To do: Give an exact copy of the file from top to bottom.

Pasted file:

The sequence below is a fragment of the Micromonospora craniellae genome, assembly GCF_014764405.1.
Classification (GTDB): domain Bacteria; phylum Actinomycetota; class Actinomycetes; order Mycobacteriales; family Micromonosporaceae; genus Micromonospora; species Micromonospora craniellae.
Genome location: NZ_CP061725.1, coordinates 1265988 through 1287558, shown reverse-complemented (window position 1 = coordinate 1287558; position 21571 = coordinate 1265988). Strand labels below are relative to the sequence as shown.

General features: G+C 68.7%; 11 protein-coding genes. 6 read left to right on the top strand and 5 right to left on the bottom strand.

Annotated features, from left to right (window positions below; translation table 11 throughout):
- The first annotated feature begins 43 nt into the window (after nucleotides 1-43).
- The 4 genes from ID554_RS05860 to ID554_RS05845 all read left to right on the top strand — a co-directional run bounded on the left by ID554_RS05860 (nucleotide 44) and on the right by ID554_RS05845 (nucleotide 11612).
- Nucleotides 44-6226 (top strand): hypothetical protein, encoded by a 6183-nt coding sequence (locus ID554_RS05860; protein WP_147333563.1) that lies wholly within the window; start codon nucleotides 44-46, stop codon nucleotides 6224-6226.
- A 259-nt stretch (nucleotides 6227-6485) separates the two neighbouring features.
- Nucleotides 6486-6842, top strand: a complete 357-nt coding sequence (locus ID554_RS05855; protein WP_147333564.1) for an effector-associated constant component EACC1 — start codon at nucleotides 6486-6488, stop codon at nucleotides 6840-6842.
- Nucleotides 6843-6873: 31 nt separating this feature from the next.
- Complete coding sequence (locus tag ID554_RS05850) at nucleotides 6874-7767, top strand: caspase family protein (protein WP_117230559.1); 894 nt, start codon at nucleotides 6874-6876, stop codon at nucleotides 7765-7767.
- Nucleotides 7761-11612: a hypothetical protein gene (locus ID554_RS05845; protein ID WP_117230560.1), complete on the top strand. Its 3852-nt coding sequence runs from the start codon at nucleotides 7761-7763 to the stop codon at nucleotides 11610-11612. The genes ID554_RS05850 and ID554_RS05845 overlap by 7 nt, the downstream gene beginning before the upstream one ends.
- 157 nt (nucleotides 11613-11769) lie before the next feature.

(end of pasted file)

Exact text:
The sequence below is a fragment of the Micromonospora craniellae genome, assembly GCF_014764405.1.
Classification (GTDB): domain Bacteria; phylum Actinomycetota; class Actinomycetes; order Mycobacteriales; family Micromonosporaceae; genus Micromonospora; species Micromonospora craniellae.
Genome location: NZ_CP061725.1, coordinates 1265988 through 1287558, shown reverse-complemented (window position 1 = coordinate 1287558; position 21571 = coordinate 1265988). Strand labels below are relative to the sequence as shown.

General features: G+C 68.7%; 11 protein-coding genes. 6 read left to right on the top strand and 5 right to left on the bottom strand.

Annotated features, from left to right (window positions below; translation table 11 throughout):
- The first annotated feature begins 43 nt into the window (after nucleotides 1-43).
- The 4 genes from ID554_RS05860 to ID554_RS05845 all read left to right on the top strand — a co-directional run bounded on the left by ID554_RS05860 (nucleotide 44) and on the right by ID554_RS05845 (nucleotide 11612).
- Nucleotides 44-6226 (top strand): hypothetical protein, encoded by a 6183-nt coding sequence (locus ID554_RS05860; protein WP_147333563.1) that lies wholly within the window; start codon nucleotides 44-46, stop codon nucleotides 6224-6226.
- A 259-nt stretch (nucleotides 6227-6485) separates the two neighbouring features.
- Nucleotides 6486-6842, top strand: a complete 357-nt coding sequence (locus ID554_RS05855; protein WP_147333564.1) for an effector-associated constant component EACC1 — start codon at nucleotides 6486-6488, stop codon at nucleotides 6840-6842.
- Nucleotides 6843-6873: 31 nt separating this feature from the next.
- Complete coding sequence (locus tag ID554_RS05850) at nucleotides 6874-7767, top strand: caspase family protein (protein WP_117230559.1); 894 nt, start codon at nucleotides 6874-6876, stop codon at nucleotides 7765-7767.
- Nucleotides 7761-11612: a hypothetical protein gene (locus ID554_RS05845; protein ID WP_117230560.1), complete on the top strand. Its 3852-nt coding sequence runs from the start codon at nucleotides 7761-7763 to the stop codon at nucleotides 11610-11612. The genes ID554_RS05850 and ID554_RS05845 overlap by 7 nt, the downstream gene beginning before the upstream one ends.
- 157 nt (nucleotides 11613-11769) lie before the next feature.